The Strip -- the portion of Las Vegas Boulevard that has 15 of the world's 20 largest hotels -- features vast fountains, a sea battle between pirate ships and an 8.5-acre lake in front of the Bellagio Hotel and Casino. According to ABC News (April 2007) Las Vegas has become the fastest-growing city in the nation. Its population is currently 1.8 million, and is projected to hit 3 million by 2020. Las Vegas is a city with a ferocious thirst that it's having a hard time slaking. The major water supply for Las Vegas comes from the Colorado River, which has undergone a drought as a result of climate change, says Pat Mulroy, of the Southern Nevada Water Authority.

"Climate change is here," Mulroy, the city's water czar for almost 20 years, says. "We've been living it for the last eight years. The drought on the Colorado River was a rude wake-up call. Frankly, when 90 percent of your water comes from one river that is predicted to have massive water shortages, you'd be irresponsible not to develop water supplies that are independent of that river system in order to diversify." The plan for diversification is controversial. Mulroy divised the controversial plan to build a $2 billion pipeline that would pump water out of White Pine County and send it down to feed the growing water needs of southern Nevada. Specifically, the Snake Valley, in White Pine County, Nev., straddling the Utah border. This area is home to cattle ranches, alfalfa farms and endangered species, it's people who are few and far between along this desert landscape. That's because the Snake Valley is dry -- one of the driest parts of the driest state in the union, getting only about 8 inches of rainfall every year.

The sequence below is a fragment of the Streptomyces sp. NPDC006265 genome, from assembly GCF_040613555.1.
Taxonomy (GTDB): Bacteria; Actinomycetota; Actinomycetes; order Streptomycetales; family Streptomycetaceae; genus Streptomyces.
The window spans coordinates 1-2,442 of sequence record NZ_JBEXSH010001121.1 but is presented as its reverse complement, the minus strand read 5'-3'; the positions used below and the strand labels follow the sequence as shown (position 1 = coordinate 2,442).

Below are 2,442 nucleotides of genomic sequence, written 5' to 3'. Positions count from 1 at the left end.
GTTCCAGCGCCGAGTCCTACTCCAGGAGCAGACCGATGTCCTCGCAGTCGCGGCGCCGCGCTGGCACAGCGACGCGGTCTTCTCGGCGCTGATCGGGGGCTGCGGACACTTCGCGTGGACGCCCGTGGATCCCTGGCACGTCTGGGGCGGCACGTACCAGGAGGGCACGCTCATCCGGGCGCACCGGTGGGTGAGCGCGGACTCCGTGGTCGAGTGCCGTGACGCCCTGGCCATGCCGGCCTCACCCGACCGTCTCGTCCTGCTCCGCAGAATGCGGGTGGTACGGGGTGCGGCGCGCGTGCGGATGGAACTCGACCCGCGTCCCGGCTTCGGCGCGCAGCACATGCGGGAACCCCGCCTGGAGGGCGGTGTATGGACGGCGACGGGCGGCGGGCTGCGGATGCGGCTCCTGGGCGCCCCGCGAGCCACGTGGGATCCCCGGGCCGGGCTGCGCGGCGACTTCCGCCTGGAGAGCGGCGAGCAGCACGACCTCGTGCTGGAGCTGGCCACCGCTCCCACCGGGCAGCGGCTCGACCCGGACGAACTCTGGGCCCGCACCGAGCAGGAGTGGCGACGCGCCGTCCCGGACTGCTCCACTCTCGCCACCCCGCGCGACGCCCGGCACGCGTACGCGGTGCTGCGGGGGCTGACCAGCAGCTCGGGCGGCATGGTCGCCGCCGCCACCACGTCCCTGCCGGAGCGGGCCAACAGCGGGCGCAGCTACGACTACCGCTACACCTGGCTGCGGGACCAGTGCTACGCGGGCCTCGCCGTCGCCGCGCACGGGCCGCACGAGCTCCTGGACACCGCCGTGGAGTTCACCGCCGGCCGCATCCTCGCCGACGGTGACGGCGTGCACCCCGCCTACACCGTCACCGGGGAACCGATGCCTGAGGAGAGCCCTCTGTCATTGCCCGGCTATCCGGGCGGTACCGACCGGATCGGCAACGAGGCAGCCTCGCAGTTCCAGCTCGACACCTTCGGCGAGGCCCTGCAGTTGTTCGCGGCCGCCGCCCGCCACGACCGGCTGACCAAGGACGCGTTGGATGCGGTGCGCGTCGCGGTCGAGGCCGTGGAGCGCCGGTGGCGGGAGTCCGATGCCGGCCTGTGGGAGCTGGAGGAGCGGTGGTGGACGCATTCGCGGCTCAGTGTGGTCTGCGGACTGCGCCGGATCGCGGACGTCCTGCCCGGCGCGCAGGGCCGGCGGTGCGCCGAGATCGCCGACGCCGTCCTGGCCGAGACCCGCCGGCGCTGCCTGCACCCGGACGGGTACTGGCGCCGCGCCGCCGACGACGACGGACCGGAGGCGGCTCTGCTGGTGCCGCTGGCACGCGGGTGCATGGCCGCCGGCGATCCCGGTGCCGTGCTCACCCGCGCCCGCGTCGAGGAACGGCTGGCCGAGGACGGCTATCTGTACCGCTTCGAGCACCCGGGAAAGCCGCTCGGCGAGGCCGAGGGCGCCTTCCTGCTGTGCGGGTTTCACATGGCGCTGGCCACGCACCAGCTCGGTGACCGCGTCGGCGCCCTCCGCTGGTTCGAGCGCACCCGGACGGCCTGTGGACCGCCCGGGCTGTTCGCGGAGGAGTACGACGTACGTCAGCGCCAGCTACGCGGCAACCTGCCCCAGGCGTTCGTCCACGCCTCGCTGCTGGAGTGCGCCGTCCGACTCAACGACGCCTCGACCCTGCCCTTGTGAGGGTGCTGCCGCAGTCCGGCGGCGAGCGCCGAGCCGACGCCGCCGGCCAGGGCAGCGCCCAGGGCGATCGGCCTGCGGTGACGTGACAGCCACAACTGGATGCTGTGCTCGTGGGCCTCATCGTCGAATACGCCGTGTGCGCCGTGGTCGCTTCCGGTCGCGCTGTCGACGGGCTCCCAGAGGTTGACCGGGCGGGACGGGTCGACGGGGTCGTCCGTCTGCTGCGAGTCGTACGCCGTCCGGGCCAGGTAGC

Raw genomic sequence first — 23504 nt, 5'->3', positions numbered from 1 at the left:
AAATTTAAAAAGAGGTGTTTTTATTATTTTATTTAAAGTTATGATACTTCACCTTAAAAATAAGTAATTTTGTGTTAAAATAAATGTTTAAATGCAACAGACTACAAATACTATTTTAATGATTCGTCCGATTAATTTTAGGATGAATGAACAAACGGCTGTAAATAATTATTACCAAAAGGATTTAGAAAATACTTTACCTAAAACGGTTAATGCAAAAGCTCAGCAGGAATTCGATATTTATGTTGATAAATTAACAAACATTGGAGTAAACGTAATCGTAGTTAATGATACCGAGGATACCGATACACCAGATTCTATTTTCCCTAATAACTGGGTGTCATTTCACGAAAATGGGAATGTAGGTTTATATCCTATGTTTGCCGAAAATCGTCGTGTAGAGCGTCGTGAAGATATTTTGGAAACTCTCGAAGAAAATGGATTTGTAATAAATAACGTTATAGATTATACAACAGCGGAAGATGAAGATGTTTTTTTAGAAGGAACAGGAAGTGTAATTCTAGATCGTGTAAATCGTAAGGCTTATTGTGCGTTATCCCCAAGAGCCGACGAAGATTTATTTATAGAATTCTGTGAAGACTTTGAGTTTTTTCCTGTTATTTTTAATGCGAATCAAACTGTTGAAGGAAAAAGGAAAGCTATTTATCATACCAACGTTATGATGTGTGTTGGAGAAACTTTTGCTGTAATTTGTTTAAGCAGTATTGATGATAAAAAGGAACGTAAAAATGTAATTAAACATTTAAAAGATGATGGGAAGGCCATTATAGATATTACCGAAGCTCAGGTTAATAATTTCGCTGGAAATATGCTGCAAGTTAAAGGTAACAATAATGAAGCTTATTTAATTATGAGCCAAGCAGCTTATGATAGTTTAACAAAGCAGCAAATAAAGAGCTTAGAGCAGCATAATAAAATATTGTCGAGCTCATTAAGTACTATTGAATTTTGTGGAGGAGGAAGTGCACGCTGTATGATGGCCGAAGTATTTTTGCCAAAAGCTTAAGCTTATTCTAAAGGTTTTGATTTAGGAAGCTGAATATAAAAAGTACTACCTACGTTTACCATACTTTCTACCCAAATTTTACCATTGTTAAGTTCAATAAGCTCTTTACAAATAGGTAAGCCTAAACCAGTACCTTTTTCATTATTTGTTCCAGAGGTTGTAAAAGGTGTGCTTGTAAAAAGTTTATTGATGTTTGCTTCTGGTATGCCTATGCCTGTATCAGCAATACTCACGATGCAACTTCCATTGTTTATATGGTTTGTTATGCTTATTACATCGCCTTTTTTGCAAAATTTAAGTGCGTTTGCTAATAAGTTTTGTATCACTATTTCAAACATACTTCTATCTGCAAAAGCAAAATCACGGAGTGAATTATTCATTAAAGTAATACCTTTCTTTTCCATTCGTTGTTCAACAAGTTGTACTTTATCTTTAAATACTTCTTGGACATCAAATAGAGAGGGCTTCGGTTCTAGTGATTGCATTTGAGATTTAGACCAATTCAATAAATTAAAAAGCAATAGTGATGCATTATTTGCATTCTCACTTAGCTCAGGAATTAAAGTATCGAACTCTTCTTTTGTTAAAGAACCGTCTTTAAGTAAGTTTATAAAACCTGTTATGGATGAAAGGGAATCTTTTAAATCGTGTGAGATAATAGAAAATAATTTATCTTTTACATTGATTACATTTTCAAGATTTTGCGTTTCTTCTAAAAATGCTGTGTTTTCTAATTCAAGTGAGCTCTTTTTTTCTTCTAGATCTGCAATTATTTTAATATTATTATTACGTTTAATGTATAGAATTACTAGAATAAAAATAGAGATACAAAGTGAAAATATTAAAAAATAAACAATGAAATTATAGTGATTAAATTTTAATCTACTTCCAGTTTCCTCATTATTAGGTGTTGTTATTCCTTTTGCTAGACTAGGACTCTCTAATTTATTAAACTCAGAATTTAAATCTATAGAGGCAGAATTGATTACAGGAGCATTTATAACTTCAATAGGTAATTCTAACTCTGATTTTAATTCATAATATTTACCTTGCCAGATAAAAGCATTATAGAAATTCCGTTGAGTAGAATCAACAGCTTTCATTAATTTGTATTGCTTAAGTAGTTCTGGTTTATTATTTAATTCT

The Southern Nevada Water Authority and its water "czar," Patricia Mulroy, seeks to tap 65 billion gallons of rural water a year with a 300-mile-long pipeline expected to cost more than $2 billion. That's enough water for 50,000 families a year. Las Vegas's unmanaged growth has now impacted other Nevadans, like Dean Baker and Cecil Garland, who both operate ranches in Utah and Nevada. But even the Water Czar could not avoid conceding "There isn't enough water to go around," Mulroy told NPR in a 1991 story about the early stages of the project. "And we're the most arid spot in the United States." Las Vegas, a city known for its excess, has exceeded not onlt its own surface and ground water sources, as well as the Colorado River, but now expect other Nevada communities and families to sacrifice their life styles and communities for the sake of unmanaged growth. "What Las Vegas has got to learn is that there are limits to its growth," Garland says. He also applies his own value judgment to the competing uses for water. "Gluttony, glitter girls and gambling are what [Las Vegas] is all about," the 81-year-old rancher asserts. "What it's all about here [in Snake Valley] is children, cattle, country and church."

It is quite simply reckless and irresponsible to implement any growth plan that ignores or fails to consider the availability of water in Washoe County, and to ask other communities in our state to pay far or shoulder the burden of our lack of responsible planning.

The research for this article was provided by the Progressive Leadership Alliance, by Howard Berkes of NPR, by Terry Moran and Katie Hinman, ABC News, and George F. Will of the Washington Post.

Saturday, March 1, 2008

Blanket Peddlers

Don’t let cunning tactics of blanket peddlers sway you

By Joaquin Rafael Roces
11/9/2003 08:45 pm

EDITOR’S NOTE: Industry Vista is a weekly column that provides officials from different industry sectors an opportunity to share their views on issues affecting their Northern Nevada companies. Today’s column is by Joaquin Rafael Roces with the Nevada Indian Commission.

I am a commissioner with the Nevada Indian Commission under Gov. Kenny Guinn.

I also have been a criminal prosecutor and court advocate for several Northern Nevada tribes during the past five years. These include the colony in Reno, the Paiute tribes in Pyramid Lake and Walker River, and the Fallon Paiute-Shoshone Tribe. During the five years I have worked for the tribes I have handled more than 500 cases, from simple traffic citations to child sexual assaults and vehicular homicides.